Text message from F. Johnson to G. Casteneda, May 3, 9:20 pm 

FJ: score! she’s coming over

GC: She’s actually talking to you?  

FJ: i promised id delete it. she’ll forgive me and we’ll have make up sex. 

FJ: you know how she is

GC: Haha nice.


Student Work Sample: Luz Moreno

When Myrtle calls Tom during dinner, Daisy rises from the table, clearly upset. “I thought everyone knew…Tom’s got some woman in New York,” Jordan confides in Nick by way of explanation. Of course Daisy knows Tom’s cheating on her, and of course Tom isn’t discreet enough to hide the location of his mistress. When Tom dimisses Daisy in the hotel room, insisting she ride with Gatsby, he says, “Go on. He won’t annoy you. I think he realizes that his presumptuous little flirtation is over,” (Fitzgerald 102). Little does he know his own affair is over: Daisy sees Myrtle Wilson on the road and takes the opportunity to murder her. Even when Gatsby insists, she doesn’t slow down and allows him to take the blame. In one fell swoop Daisy gets everything she wants: security, money, and exclusivity. Daisy doesn’t love Tom, but she clearly doesn’t love Gatsby either. How could she when all she’ll ever be to him is a prize: an untouchable dream of green light through the fog? Daisy is taken advantage of throughout the book: humiliated by her husband’s affair and cajoled by her lover with the help of her own cousin. Of course she takes the first opportunity she has to get even and get out.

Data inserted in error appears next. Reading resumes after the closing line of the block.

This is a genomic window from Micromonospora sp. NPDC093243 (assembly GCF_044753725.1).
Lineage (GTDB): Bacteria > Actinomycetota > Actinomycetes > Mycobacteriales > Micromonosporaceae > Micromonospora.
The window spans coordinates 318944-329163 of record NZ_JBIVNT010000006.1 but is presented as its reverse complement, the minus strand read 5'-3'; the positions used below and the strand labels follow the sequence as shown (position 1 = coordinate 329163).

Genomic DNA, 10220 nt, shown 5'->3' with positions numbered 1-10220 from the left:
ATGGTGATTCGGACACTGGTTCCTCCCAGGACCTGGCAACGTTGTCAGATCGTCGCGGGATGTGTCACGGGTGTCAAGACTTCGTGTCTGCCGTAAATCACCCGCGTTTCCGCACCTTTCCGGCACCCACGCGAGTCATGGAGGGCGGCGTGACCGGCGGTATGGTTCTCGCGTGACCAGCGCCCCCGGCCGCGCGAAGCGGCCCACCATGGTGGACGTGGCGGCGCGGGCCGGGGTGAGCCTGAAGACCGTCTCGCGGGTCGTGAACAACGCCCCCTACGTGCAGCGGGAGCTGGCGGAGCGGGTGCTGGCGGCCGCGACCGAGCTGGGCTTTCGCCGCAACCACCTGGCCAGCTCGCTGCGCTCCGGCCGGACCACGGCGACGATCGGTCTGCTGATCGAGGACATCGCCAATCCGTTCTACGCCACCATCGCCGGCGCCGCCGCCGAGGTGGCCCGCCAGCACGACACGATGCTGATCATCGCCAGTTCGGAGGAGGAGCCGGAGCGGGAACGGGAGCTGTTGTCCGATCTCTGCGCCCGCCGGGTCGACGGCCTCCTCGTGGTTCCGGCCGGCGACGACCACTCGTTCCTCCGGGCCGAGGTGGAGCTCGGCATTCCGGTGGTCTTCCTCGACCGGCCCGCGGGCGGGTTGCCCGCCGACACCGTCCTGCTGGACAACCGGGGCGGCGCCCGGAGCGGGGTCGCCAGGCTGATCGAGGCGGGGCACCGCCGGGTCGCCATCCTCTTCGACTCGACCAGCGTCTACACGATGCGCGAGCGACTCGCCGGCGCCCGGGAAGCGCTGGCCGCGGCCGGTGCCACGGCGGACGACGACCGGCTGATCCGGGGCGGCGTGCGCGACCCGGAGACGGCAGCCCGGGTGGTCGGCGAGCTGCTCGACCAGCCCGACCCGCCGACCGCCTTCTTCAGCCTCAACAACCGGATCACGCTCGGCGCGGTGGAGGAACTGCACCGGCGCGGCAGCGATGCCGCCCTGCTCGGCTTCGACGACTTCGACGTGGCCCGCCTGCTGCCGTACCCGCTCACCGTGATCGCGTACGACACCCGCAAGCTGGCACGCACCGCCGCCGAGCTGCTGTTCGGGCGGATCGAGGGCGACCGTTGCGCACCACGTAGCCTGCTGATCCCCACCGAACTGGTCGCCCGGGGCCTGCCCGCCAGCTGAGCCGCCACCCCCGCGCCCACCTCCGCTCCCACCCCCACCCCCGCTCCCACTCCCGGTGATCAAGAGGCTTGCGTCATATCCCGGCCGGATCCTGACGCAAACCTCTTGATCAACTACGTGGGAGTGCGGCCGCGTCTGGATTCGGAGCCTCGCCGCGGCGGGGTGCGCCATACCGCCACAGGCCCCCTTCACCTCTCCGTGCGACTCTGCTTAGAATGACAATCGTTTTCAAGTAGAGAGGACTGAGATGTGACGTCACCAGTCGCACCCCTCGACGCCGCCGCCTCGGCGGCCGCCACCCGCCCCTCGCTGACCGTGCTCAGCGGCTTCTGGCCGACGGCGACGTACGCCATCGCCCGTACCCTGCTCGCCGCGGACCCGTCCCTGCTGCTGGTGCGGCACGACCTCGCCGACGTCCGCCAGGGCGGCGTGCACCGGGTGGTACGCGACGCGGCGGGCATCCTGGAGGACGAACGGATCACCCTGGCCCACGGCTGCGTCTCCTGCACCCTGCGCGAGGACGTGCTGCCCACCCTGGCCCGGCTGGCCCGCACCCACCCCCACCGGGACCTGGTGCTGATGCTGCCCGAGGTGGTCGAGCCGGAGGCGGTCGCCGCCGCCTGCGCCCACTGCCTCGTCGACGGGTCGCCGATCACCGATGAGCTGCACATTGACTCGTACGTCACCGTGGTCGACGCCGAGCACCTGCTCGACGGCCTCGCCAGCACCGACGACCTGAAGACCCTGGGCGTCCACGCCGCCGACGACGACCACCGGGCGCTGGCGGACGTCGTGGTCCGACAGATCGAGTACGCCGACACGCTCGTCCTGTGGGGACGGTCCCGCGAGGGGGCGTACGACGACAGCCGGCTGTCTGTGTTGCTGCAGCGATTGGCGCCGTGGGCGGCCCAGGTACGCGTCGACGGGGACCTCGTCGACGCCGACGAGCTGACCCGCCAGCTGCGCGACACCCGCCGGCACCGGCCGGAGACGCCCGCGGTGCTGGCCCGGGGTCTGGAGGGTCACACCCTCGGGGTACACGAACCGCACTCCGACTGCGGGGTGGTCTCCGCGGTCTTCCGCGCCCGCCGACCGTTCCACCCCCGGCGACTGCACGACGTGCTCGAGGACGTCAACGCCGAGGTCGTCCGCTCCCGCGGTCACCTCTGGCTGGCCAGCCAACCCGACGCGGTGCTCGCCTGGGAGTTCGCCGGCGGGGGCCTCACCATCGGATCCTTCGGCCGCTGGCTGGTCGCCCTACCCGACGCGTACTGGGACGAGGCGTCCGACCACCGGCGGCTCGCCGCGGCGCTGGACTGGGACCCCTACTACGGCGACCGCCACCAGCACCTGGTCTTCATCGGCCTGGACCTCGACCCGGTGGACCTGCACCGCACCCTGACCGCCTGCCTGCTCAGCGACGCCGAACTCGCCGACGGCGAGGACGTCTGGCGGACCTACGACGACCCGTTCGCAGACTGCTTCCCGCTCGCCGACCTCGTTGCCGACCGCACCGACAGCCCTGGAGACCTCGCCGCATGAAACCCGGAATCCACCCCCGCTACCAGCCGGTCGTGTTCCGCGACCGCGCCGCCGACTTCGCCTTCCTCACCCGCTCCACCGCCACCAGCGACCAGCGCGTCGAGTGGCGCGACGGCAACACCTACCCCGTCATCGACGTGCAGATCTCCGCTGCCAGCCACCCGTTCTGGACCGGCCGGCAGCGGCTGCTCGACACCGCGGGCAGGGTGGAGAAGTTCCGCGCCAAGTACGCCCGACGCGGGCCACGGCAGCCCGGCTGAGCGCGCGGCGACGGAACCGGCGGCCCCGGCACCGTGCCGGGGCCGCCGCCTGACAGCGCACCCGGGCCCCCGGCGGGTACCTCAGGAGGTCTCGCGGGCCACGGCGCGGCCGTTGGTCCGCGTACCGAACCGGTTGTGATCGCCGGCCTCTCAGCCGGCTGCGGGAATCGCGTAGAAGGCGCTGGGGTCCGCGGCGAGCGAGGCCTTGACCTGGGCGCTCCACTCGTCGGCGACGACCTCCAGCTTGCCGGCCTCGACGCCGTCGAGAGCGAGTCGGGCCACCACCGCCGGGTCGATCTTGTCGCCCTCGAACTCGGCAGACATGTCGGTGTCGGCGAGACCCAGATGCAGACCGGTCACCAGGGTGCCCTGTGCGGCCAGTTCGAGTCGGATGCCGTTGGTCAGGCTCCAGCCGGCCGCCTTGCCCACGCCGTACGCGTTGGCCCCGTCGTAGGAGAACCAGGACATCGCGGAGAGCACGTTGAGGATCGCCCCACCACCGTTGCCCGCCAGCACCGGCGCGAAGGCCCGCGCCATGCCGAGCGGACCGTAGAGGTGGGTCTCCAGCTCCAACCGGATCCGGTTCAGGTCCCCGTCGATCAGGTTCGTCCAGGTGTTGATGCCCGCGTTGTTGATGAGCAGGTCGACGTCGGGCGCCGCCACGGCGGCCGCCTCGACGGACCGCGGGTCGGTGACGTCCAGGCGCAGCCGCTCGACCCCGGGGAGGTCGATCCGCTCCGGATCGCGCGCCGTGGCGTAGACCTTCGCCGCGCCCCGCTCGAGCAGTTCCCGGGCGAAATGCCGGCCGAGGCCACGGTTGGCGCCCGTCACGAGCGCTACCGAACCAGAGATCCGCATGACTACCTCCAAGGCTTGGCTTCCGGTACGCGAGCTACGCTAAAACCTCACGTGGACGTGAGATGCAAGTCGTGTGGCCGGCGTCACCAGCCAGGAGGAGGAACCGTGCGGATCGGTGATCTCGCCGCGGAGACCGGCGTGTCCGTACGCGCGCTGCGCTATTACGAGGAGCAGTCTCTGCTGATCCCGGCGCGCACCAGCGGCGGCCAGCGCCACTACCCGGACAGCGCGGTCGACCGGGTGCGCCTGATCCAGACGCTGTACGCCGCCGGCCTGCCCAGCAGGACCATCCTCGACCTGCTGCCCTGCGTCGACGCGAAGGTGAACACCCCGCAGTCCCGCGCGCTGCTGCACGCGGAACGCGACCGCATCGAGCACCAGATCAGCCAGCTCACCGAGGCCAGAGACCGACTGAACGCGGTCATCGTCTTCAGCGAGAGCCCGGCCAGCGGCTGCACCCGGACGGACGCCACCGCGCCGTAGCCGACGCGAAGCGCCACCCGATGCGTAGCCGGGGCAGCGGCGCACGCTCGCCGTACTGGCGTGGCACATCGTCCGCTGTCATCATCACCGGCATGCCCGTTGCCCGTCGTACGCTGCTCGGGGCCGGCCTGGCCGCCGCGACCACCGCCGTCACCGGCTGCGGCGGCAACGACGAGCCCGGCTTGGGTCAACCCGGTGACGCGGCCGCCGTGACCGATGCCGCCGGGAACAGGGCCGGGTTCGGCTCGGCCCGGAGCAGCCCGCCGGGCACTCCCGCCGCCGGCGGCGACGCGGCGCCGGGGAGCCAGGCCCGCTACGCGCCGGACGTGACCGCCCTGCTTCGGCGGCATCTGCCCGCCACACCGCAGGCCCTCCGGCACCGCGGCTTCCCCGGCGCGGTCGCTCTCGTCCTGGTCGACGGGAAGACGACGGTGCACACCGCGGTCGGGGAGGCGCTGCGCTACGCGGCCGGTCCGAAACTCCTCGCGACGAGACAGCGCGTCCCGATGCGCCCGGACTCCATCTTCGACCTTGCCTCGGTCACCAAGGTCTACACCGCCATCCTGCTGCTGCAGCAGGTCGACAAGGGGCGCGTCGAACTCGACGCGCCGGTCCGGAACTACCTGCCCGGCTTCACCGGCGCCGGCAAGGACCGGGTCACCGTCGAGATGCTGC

Mireya Higuera is a short story writer obsessed with all things gothic, vampiric, and crepuscular. She is a Californian by birth and fortune.